Abstract

Ancient populations across the globe successfully employed wetland agricultural techniques in a variety of environmentally and climatically diverse landscapes throughout prehistory. Within the Maya Lowlands, these agricultural features figure prominently in the region comprised of northern Belize and southern Quintana Roo, an area supporting low-outflow rivers, large lagoons, and numerous bajo (swamp) features. Along the banks of the Hondo and New Rivers, the Maya effectively utilized wetland agricultural practices from the Middle Preclassic to the Terminal Classic Periods (1000 B.C. - A.D. 950). A number of past archaeological projects have thoroughly examined the construction and impact of these swampland modifications. After four decades of study, a more precise picture has formed in relation to the roles that these ditched field systems played in the regional development of the area. However, a detailed record of the full spatial extent, combined construction costs, and potential agricultural productivity has not been attempted on a larger scale. This thesis highlights these avenues of interest through data obtained from high- and medium-resolution satellite imagery and manipulated through geographic information systems (GIS) technology. The research explores environmental factors and topographic elements dictating the distribution of such entities, the energetic involvement required to construct and maintain the systems, and the efficiency of wetland techniques as compared to traditional milpa agriculture. Spatial analyses reveal a total of 254 distinct wetland field systems within the 6560 square kilometer area of interest, clustered along navigable waterways, seasonal lagoons, and upland landscapes separating the Hondo and New Rivers. Energetic estimates illustrate substantial investment in wetland field construction, spanning several generations based on a locally available workforce. However, productivity calculations associated with the ditched field systems commonly exceed those attributed to milpa techniques, suggesting agricultural surplus far beyond the immediate need. These combined data indicate the potential export of maize and other agricultural commodities to regional centers in northern Belize and further abroad during the Late Preclassic and Late to Terminal Classic Periods through riverine trade networks. Additionally, these data help illustrate participation trends and patterns of connectivity relating to tiered sites within the area of interest. This research contributes to the overall understanding of wetland agriculture within Mesoamerica as well as provides insight into the political management of intensive agricultural production during Maya prehistory.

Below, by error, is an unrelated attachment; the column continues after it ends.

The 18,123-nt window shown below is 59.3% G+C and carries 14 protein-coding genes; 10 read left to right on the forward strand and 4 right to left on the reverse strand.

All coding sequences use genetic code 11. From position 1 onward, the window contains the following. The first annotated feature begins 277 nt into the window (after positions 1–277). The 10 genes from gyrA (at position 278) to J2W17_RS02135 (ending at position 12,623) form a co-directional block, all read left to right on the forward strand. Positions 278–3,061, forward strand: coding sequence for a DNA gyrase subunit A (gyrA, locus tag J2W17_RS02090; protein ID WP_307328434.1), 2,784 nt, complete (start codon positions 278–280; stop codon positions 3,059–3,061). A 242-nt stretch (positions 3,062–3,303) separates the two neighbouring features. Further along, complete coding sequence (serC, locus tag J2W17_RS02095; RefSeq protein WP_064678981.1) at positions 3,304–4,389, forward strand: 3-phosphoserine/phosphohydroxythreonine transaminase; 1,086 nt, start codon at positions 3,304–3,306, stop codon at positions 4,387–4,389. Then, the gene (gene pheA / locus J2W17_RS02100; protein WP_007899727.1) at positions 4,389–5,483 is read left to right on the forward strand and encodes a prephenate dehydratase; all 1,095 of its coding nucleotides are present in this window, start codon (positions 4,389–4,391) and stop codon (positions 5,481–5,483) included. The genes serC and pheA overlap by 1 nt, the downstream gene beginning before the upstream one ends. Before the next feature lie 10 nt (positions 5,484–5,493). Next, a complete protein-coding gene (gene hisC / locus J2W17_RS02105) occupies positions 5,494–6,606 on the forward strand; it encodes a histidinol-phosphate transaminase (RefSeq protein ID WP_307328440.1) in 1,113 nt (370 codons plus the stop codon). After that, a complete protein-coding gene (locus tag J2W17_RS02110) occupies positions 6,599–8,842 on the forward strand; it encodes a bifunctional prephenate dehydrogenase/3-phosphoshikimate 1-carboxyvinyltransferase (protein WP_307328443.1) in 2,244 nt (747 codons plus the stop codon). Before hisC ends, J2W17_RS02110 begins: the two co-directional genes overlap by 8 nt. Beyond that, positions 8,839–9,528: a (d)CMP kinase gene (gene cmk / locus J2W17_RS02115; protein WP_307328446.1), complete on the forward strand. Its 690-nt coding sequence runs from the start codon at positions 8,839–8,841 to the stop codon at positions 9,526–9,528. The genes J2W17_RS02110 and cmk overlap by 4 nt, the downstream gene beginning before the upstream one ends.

Notes

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Graduation Date

2016

Semester

Summer

Advisor

Chase, Arlen

Degree

Master of Arts (M.A.)

College

College of Sciences

Department

Anthropology

Degree Program

Anthropology

Format

application/pdf

Identifier

CFE0006360

URL

http://purl.fcla.edu/fcla/etd/CFE0006360

Language

English

Release Date

August 2016

Length of Campus-only Access

None

Access Status

Masters Thesis (Open Access)

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